Another push for a new hospital in North Kona

  • James Lee

  • Dru Kanuha

  • Kona Community Hospital. (Laura Ruminski/West Hawaii Today file photo)

Legislators are pushing forward the conversation about constructing a new hospital in North Kona with a pair of resolutions requesting the Hawaii Health Systems Corporation conduct a feasibility study.

Senate Resolution 53 and Senate Concurrent Resolution 35 were introduced Thursday calling for the Hawaii Health Systems Corporation (HHSC) to convene a task force to assess the practicality of constructing a new hospital in North Kona. Big Island Sens. Dru Kanuha (D-Kona, Ka‘u) and Lorraine Inouye (D-North Hawaii) are among the co-intruders with Sen. Laura Acasio (D-Hilo) as a co-sponsor on both resolutions.


“Providing for better access to health care has been a priority of mine, and I just want to continue to this thing forward and make it happen,” said Kanuha, who added he wants to move the decades-old conversation of constructing a new hospital in the area forward.

As evidenced by the number of homes on the slopes and vehicles on the road, the North Kona district has seen an increase in population over the years that has corresponded with a steady increase in the need for convenient access to medical services that has resulted in a “severe shortage of medical care and hospital services,” the resolutions state.

In addition, the growth has shifted the population northward and away from Kona Community Hospital in Kealakekua, prompting the need for a new facility closer to the new urban core of Kailua-Kona, the resolutions state.

All of that has been exacerbated by the ongoing COVID-19 pandemic that has raised concerns that hospitals on the island “will reach capacity and have insufficient resources to adequately respond.”

The two West Hawaii districts are served solely by the HHSC-operated Kona Community Hospital, a 94-bed facility located in Kealakekua, just north of the boundary for the two districts. The hospital, which was founded in 1914, has operated there since the building was constructed in 1975 with a planned capacity of 90 beds.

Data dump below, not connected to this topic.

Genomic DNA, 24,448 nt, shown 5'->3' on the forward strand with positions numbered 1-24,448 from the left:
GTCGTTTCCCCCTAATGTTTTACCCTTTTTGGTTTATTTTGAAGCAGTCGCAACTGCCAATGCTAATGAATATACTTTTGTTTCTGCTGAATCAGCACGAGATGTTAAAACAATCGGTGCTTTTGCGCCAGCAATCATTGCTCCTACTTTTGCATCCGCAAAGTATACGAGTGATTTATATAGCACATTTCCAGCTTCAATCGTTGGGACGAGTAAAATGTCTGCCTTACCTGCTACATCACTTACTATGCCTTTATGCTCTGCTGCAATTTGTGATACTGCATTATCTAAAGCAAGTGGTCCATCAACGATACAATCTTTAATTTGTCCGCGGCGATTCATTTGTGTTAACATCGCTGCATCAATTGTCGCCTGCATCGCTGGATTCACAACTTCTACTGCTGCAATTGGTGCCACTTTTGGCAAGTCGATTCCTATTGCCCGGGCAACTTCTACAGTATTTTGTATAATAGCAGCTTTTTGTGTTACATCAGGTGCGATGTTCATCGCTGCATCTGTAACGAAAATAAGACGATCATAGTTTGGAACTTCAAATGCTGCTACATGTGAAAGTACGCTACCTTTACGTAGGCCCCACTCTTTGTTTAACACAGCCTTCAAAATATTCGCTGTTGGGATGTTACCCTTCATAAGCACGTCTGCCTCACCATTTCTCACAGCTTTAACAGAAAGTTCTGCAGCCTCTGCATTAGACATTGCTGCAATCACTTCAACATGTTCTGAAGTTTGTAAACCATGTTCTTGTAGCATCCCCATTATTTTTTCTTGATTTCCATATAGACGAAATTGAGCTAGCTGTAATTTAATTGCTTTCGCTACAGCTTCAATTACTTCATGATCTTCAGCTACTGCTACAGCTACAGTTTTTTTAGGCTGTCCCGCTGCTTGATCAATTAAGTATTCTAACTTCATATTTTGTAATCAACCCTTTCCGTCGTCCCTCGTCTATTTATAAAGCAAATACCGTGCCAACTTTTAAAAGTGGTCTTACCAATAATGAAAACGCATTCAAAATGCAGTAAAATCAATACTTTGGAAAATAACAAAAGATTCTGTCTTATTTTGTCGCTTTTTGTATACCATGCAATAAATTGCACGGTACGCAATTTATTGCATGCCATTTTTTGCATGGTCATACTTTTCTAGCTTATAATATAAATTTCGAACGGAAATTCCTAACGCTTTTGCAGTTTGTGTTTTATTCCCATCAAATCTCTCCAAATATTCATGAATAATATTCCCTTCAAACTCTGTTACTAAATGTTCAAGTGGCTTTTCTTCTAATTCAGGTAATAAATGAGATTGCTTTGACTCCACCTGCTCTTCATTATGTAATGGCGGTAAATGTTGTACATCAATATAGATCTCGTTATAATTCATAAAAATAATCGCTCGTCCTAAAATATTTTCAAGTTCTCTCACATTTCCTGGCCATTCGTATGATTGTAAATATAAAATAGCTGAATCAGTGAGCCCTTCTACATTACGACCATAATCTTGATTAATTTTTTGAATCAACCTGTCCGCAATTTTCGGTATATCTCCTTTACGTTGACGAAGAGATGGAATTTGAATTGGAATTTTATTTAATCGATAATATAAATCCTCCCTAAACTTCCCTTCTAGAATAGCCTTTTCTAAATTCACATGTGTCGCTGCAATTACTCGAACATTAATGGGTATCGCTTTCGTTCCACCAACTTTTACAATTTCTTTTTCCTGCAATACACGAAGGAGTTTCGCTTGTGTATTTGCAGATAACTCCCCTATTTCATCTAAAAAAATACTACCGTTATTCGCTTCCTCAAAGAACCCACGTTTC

In the hospital’s 2020 annual report, there were 3,250 admissions, 19,210 patient days, 458 births and 20,596 emergency room visits recorded in the fiscal year ending June 30, 2020. In fiscal year 2010, the hospital saw 2,803 admissions, 15,875 patient days, 489 births and 17,580 emergency room visits.

Though the numbers have continued to increase, the facility has not seen the addition of new beds since the early 2000s when 24 beds were added, bringing the total count to 94.

At that time, the U.S. Census population of the North Kona and South Kona districts was 37,132, equating to about one bed per 395 residents. Today, with a combined 54,369 residents, there’s one bed per 578 people.

That’s a decrease from 2.53 beds per 1,000 people to 1.72 beds per 1,000 people. Hilo Medical Center currently has 192 beds, or about one bed per 527 persons or about 1.9 beds per 1,000 people.

According to the World Health Organization, the U.S. had an average of 2.9 beds per 1,000 residents in 2017. Some countries, like Japan, Korea and Monaco and Belarus, reported at least 10 beds per 1,000 people.

Both resolutions have been referred to the Committee on Health for consideration. The resolutions would not have the force and effect of law, unlike a bill, but they do request or urge an action, such as a study and report to the Legislature.

Because the Senate Concurrent Resolution represents the entire Legislature, it must pass a vote on the floor of each chamber to be adopted. The Senate Resolution would only require a single Senate floor vote.

If adopted, the task force would include a representative from the state Senate and House; the director of the Department of Health; the CEO of the West Hawaii Region of the Hawaii Health Systems Corporation; a member of the West Hawaii Regional Health System Board of Directors; and any other representatives of the HHSC West Hawaii Region CEO. The West Hawaii Region CEO would also serve as chairperson of the task force.

The first meeting is requested to be held no later than June 1, 2021, and to submit a report of its findings to the Legislature prior to the opening of the 2022 session.


Jim Lee, CEO of the HHSC’s West Hawaii Region, said hospital leadership and the Board of Directors appreciate the legislators commitment to improving the health care system in West Hawaii.

“Because the needs of our current hospital facility are so great, meeting the future healthcare needs of the community is always at the forefront of our thoughts. Whether data is gathered via a task force, or a community needs assessment, studying the feasibility of building a new hospital is an important step to plan for the future,” said Lee, noting he just learned about and was reviewing S.C.R. No 53 and S.R. No 35.

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